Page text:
In February 2003, the United States and Israel signed an agreement to cooperate in the development of America's latest jet fighter design, the F-35 Joint Strike Fighter. The agreement stipulated that Israel will pay the United States millions of dollars for the rights to use and participate in the designing of the plane.
Undersecretary of Defense, Technology, and Logistics Edward Aldridge Jr. and Israeli Defense Ministry Director-General Amos Yaron signed the agreement February 13, 2003. The agreement includes a special bilateral security deal with Israel that permits the country to give input on the design but forbids Israel to participate in discussion of the development.
As part of the agreement, an Israeli program office was opened in Washington near the Joint Strike Fighter office.
In 2009, the Pentagon announced their opposition to the upcoming sale of the F-35's to Israel because Israel wanted to stipulate that they use their own electronic warfare suite within the jet.
In October 2010, Israel signed a $2.75 billion agreement with the United States to to buy 19 F-35 jets. The deal included options for up to 75 of the radar-evading fighters.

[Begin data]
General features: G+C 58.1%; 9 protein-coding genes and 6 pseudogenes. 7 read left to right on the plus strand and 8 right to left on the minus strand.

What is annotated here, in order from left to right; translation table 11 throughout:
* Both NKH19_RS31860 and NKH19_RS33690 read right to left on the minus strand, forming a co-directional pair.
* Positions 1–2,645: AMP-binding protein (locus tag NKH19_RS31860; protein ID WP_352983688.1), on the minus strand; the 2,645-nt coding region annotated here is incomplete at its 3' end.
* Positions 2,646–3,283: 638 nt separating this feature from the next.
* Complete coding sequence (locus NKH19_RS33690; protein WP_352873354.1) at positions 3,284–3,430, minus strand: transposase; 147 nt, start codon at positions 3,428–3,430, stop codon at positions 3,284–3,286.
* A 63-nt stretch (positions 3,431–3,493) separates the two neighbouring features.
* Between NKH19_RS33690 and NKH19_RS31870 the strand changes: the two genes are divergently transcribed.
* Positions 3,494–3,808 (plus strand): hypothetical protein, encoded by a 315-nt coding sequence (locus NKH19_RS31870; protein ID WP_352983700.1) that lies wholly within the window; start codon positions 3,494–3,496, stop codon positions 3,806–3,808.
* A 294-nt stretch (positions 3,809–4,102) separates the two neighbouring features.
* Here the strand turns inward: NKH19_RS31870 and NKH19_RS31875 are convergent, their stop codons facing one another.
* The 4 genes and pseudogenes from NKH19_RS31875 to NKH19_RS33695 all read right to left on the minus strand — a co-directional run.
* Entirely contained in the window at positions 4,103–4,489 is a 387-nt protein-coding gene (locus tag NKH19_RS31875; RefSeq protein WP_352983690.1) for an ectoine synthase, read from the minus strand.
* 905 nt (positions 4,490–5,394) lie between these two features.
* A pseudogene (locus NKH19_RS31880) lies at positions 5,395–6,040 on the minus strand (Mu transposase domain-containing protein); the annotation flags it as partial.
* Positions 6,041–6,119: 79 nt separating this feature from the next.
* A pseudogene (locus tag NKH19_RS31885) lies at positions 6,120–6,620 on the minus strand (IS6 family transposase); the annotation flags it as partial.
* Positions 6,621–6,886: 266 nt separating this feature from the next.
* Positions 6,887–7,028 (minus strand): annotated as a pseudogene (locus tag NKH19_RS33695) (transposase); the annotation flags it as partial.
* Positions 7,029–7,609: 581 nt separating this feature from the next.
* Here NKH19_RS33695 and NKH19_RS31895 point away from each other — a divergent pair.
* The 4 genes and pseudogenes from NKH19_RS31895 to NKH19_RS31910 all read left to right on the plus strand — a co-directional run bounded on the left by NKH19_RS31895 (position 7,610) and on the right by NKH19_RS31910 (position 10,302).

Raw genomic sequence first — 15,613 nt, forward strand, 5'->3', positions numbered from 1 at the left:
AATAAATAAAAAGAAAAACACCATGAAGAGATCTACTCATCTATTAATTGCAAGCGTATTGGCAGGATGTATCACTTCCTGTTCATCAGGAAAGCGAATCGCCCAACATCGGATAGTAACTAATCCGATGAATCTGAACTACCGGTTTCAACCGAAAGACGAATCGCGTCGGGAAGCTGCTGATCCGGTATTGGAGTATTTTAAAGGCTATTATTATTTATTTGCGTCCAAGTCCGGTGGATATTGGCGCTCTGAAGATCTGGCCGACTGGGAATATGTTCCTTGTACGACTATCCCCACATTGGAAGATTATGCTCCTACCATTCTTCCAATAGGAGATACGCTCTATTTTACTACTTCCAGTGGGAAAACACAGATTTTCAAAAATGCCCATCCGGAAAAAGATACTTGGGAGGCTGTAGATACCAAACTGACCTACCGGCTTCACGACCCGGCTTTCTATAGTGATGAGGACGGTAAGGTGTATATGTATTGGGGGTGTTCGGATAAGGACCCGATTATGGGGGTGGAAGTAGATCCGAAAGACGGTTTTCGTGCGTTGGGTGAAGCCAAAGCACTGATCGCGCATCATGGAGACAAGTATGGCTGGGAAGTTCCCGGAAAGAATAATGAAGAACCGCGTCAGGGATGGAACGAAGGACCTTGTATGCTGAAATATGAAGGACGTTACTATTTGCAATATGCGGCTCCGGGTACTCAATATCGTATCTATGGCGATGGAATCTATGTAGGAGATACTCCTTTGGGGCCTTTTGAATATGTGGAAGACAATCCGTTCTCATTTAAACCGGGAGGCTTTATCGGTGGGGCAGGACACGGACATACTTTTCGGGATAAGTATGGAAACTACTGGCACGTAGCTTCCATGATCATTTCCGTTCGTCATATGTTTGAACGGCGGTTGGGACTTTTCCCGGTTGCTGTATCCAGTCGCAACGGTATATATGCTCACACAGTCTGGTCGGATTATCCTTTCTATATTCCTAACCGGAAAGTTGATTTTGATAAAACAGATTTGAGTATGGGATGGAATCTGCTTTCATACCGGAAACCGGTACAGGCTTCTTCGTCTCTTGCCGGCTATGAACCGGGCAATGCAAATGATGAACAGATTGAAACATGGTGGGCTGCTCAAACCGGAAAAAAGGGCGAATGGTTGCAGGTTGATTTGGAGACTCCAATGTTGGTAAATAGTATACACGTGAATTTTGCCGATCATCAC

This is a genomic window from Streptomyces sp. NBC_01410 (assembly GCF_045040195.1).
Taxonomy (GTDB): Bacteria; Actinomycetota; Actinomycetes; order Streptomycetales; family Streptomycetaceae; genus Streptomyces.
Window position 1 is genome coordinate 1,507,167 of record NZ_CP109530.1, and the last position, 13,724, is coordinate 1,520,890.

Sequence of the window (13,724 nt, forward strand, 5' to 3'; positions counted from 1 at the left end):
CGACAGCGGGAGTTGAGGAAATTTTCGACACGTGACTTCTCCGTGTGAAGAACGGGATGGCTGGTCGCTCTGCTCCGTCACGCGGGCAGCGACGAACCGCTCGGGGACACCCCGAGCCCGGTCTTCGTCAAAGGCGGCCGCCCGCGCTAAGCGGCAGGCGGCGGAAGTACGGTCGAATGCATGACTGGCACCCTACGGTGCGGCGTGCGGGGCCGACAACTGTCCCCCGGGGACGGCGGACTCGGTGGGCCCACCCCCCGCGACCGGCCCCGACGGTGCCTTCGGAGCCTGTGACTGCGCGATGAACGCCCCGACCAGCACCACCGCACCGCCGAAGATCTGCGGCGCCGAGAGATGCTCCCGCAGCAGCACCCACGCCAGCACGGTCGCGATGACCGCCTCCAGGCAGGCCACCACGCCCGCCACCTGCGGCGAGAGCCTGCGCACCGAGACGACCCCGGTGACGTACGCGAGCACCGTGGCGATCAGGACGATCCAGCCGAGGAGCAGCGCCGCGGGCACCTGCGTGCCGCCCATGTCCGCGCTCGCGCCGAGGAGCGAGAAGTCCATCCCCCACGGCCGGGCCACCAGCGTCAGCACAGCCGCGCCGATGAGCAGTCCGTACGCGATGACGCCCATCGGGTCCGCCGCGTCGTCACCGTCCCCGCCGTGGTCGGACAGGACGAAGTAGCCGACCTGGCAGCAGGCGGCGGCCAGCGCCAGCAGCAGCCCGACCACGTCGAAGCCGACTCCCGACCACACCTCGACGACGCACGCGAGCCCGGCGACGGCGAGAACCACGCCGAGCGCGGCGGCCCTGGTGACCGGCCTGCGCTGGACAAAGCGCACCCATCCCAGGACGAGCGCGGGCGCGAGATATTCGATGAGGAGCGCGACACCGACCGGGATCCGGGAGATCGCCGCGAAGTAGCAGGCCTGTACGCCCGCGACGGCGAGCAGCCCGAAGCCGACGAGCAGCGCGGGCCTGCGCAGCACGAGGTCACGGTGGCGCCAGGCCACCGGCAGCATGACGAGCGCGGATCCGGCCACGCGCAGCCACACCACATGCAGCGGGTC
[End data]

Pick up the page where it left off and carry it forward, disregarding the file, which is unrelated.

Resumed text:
In July 2012, after more than three years of hesitation, the Pentagon reached a $450 million deal with the Lockheed Martin Corporation to enhance electronic warfare equipment on the F-35 fighter jet, including the integration of Israeli-unique systems. The Israeli systems will help make the F-35 the world's most advanced fighter plane.
"This agreement kicks off the Israeli program," said one of the sources, who was not authorized to speak on the record. "Now all of the agreements are in place."
In October 2013, Israel’s Elbit Systems and U.S. defense firm Rockwell Collins welcomed a decision by the Pentagon to green-light their jointly developed helmet-mounted display system (HMDS) and include it with all F-35 fighter jets. The HMDS projects all vital information a pilot needs to their helmet’s visor and features an enhanced nightvision camera, liquid-crystal displays, automated alignment and software improvements. The helmet will also show pilots real-time images from six infrared cameras on board the aircraft, allowing the pilots to “look through” the air frame.